REVIEW: Lupe Fiasco's Tetsuo & Youth
Tetsuo & Youth, Lupe Fiasco's 5th studio album, proves he's no longer the quirky new guy cool with Kanye West. It has been a bit of a bumpy ride for the Chicago native. Tetsuo & Youth comes off the heels of two lukewarm efforts, leaving Lupe hoping to recreate the success as well as the critical acclaim of his debut album Food & Liquor, and his follow up effort The Cool.
The album starts with the intro track "Mural" (after a short instrumental track) with an almost nine minute sparring session where Lupe exhibits a seemingly endless barrage of lyrical jabs, hooks, uppercuts and any other punch that can be thrown. Tetsuo & Youth has a number of high points. Lyrically Lupe doesn't disappoint one bit. He attempts to show layers even metaphorically in ways he never has before. There are a few points in this album that leaves one to think that Lupe could have been a star in the 90's Golden Era of lyrical MCs. There are also points in the album like "They.Ressurect.Over.New" featuring Ab-Soul and Troi that leave you a bit disappointed less than halfway through the song.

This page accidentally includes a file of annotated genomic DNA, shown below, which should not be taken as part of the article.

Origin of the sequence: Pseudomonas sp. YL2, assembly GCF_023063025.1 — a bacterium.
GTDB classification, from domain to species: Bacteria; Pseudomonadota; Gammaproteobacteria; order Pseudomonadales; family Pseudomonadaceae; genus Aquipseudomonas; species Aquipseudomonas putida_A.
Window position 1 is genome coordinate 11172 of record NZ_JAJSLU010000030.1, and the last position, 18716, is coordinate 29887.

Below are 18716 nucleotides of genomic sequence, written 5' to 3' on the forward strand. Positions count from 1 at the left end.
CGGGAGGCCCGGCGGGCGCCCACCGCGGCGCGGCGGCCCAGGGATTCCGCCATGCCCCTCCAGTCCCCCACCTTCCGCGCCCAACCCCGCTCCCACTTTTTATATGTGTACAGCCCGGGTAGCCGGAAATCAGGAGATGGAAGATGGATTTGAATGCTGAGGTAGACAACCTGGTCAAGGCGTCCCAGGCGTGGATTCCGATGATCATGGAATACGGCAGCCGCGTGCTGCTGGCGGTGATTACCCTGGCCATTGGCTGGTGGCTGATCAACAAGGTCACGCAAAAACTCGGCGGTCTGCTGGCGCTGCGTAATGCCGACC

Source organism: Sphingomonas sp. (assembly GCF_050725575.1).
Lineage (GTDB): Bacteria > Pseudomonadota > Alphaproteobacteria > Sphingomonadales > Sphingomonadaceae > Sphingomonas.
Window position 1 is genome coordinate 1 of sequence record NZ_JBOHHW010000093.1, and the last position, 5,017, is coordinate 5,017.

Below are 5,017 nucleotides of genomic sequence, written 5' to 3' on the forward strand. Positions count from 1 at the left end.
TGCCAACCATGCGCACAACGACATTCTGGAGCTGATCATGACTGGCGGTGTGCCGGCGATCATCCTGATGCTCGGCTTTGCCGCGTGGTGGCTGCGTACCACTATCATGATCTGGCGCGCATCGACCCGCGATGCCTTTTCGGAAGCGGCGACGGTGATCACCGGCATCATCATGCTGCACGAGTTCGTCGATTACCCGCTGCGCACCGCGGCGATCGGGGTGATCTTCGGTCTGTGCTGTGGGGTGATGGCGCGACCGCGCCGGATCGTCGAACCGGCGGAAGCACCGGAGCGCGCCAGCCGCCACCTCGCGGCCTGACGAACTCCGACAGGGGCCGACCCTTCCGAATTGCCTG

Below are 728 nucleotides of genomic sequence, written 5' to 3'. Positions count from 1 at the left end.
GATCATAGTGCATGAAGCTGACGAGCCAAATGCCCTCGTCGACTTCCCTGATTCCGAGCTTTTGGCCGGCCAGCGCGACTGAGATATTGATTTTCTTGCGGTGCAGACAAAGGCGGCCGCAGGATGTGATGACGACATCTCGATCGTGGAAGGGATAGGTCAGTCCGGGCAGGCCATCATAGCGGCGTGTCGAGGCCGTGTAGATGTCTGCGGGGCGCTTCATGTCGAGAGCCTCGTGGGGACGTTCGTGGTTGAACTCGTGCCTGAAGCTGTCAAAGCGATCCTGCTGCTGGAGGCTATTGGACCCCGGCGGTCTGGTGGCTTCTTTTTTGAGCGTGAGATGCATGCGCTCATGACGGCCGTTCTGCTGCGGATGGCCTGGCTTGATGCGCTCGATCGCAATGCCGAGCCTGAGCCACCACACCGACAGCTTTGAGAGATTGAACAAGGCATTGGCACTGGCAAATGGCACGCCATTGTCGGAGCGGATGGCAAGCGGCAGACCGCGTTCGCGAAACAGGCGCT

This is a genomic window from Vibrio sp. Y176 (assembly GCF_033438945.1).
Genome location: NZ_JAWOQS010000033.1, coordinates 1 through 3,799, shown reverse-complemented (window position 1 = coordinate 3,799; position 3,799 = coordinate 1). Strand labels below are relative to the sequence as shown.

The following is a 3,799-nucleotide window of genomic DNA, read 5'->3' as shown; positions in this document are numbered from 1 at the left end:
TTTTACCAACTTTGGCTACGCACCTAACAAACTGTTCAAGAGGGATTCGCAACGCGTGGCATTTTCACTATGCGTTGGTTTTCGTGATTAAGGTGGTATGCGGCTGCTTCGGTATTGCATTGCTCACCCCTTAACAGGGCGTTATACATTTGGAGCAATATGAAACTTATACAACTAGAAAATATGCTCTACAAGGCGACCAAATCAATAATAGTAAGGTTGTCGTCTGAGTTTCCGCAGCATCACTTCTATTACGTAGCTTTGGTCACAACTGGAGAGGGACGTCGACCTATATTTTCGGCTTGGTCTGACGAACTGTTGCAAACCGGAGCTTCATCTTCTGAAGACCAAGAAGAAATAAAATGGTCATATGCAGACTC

The main quandary with Tetsuo & Youth is not so much the production, as much as it is the production for the most part sounding the same. There is no real change in tempo from start to finish. The album becomes at times monotonous, leaving listeners primed to miss a few hot lines that are drown out by the musical repetition. You find yourself remembering a superior line of Lupe's, but not remembering which song to find it on because they all kind of run together. The flow of an album is very important, and I guess it could be said that the album flowed too well. It actually damages the overall cohesiveness by doing so.
Tetsuo & Youth is overall a really solid album. Lupe shines lyrically with witty punchlines and creative wordplay. Song by song the production holds up. I could have done without the attempt at trap music, but other than that all of the production risks seem creative. Lupe Fiasco fans will be delighted to hear his new outlook on the world. The album is definitely worth a listen.